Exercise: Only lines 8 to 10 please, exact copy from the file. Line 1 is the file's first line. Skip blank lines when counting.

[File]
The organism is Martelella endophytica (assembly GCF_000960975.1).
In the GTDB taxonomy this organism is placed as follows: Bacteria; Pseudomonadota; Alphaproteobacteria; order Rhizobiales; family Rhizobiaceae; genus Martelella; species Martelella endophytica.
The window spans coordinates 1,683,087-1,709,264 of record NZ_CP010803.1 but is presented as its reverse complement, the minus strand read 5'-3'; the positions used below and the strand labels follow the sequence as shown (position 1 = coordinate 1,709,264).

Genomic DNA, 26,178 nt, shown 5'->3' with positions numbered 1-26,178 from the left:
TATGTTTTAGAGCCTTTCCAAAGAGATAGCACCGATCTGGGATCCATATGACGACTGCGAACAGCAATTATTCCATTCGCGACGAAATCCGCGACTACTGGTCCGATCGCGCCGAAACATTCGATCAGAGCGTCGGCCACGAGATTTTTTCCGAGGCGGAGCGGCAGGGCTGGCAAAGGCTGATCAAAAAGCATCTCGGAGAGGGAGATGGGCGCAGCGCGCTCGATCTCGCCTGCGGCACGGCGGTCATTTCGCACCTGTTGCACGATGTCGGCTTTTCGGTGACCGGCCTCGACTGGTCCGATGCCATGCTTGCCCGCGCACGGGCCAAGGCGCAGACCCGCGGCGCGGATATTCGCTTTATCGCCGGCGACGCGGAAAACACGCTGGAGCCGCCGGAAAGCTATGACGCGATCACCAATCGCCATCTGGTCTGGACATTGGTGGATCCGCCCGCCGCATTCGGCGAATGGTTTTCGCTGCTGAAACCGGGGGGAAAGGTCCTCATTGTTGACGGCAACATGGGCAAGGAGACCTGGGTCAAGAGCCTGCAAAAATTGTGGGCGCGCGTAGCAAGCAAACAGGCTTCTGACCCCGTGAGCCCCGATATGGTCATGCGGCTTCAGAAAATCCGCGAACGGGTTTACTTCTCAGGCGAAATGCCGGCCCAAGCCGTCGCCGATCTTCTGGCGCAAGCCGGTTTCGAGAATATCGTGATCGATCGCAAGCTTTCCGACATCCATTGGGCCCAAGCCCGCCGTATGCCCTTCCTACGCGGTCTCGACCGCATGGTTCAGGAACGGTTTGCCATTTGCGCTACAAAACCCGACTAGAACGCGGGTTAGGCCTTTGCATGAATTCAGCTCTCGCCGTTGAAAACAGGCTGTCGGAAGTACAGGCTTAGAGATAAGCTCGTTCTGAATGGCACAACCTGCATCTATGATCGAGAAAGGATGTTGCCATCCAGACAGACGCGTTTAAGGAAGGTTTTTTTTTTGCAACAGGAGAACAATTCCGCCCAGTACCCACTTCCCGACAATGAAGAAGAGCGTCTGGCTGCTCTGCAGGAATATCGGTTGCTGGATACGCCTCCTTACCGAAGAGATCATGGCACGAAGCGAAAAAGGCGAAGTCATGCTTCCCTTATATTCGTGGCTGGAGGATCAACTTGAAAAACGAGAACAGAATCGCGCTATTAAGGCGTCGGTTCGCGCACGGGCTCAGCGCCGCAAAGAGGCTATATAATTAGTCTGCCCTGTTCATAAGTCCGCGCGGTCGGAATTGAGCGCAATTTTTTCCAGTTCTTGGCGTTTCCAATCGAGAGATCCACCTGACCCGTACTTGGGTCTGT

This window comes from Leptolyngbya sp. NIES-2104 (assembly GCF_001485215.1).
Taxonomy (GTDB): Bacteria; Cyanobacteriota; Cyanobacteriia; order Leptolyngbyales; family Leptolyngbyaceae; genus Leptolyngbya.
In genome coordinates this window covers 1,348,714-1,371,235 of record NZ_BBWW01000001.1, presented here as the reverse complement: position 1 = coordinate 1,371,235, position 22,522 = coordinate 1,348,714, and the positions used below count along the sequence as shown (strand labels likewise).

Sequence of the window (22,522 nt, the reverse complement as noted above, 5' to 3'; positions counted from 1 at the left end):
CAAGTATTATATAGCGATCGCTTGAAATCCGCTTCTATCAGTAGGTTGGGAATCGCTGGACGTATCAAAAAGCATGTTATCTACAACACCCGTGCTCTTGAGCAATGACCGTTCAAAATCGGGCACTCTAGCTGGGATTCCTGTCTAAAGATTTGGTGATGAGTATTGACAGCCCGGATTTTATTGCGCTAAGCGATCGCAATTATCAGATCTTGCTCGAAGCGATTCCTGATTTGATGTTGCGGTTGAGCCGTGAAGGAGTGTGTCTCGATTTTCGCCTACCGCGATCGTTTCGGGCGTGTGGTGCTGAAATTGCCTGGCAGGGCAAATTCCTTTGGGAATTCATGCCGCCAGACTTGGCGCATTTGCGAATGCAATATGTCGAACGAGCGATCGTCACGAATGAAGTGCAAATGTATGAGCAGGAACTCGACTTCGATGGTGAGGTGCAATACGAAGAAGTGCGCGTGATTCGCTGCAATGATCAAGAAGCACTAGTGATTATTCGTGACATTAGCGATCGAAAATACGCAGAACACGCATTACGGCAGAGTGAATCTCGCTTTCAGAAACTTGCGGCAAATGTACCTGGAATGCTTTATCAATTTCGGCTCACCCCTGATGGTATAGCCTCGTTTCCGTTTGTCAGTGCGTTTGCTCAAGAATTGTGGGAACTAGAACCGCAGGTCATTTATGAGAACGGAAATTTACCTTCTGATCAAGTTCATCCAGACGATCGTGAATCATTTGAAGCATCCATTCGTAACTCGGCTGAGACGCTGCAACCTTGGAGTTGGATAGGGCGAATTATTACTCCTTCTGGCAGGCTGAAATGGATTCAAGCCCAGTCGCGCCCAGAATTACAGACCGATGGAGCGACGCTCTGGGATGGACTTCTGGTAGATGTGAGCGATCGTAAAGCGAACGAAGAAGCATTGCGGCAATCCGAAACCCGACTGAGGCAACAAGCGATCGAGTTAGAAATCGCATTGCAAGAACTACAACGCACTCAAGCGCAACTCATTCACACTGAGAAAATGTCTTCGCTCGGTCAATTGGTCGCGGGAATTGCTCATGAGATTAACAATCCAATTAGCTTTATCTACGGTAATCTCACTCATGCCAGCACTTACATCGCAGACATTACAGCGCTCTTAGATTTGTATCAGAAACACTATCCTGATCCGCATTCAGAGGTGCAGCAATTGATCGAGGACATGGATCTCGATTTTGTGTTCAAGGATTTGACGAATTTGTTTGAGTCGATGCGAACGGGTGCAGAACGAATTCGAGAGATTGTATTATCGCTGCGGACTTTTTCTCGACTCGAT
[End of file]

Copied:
In genome coordinates this window covers 1,348,714-1,371,235 of record NZ_BBWW01000001.1, presented here as the reverse complement: position 1 = coordinate 1,371,235, position 22,522 = coordinate 1,348,714, and the positions used below count along the sequence as shown (strand labels likewise).

Sequence of the window (22,522 nt, the reverse complement as noted above, 5' to 3'; positions counted from 1 at the left end):
CAAGTATTATATAGCGATCGCTTGAAATCCGCTTCTATCAGTAGGTTGGGAATCGCTGGACGTATCAAAAAGCATGTTATCTACAACACCCGTGCTCTTGAGCAATGACCGTTCAAAATCGGGCACTCTAGCTGGGATTCCTGTCTAAAGATTTGGTGATGAGTATTGACAGCCCGGATTTTATTGCGCTAAGCGATCGCAATTATCAGATCTTGCTCGAAGCGATTCCTGATTTGATGTTGCGGTTGAGCCGTGAAGGAGTGTGTCTCGATTTTCGCCTACCGCGATCGTTTCGGGCGTGTGGTGCTGAAATTGCCTGGCAGGGCAAATTCCTTTGGGAATTCATGCCGCCAGACTTGGCGCATTTGCGAATGCAATATGTCGAACGAGCGATCGTCACGAATGAAGTGCAAATGTATGAGCAGGAACTCGACTTCGATGGTGAGGTGCAATACGAAGAAGTGCGCGTGATTCGCTGCAATGATCAAGAAGCACTAGTGATTATTCGTGACATTAGCGATCGAAAATACGCAGAACACGCATTACGGCAGAGTGAATCTCGCTTTCAGAAACTTGCGGCAAATGTACCTGGAATGCTTTATCAATTTCGGCTCACCCCTGATGGTATAGCCTCGTTTCCGTTTGTCAGTGCGTTTGCTCAAGAATTGTGGGAACTAGAACCGCAGGTCATTTATGAGAACGGAAATTTACCTTCTGATCAAGTTCATCCAGACGATCGTGAATCATTTGAAGCATCCATTCGTAACTCGGCTGAGACGCTGCAACCTTGGAGTTGGATAGGGCGAATTATTACTCCTTCTGGCAGGCTGAAATGGATTCAAGCCCAGTCGCGCCCAGAATTACAGACCGATGGAGCGACGCTCTGGGATGGACTTCTGGTAGATGTGAGCGATCGTAAAGCGAACGAAGAAGCATTGCGGCAATCCGAAACCCGACTGAGGCAACAAGCGATCGAGTTAGAAATCGCATTGCAAGAACTACAACGCACTCAAGCGCAACTCATTCACACTGAGAAAATGTCTTCGCTCGGTCAATTGGTCGCGGGAATTGCTCATGAGATTAACAATCCAATTAGCTTTATCTACGGTAATCTCACTCATGCCAGCACTTACATCGCAGACATTACAGCGCTCTTAGATTTGTATCAGAAACACTATCCTGATCCGCATTCAGAGGTGCAGCAATTGATCGAGGACATGGATCTCGATTTTGTGTTCAAGGATTTGACGAATTTGTTTGAGTCGATGCGAACGGGTGCAGAACGAATTCGAGAGATTGTATTATCGCTGCGGACTTTTTCTCGACTCGAT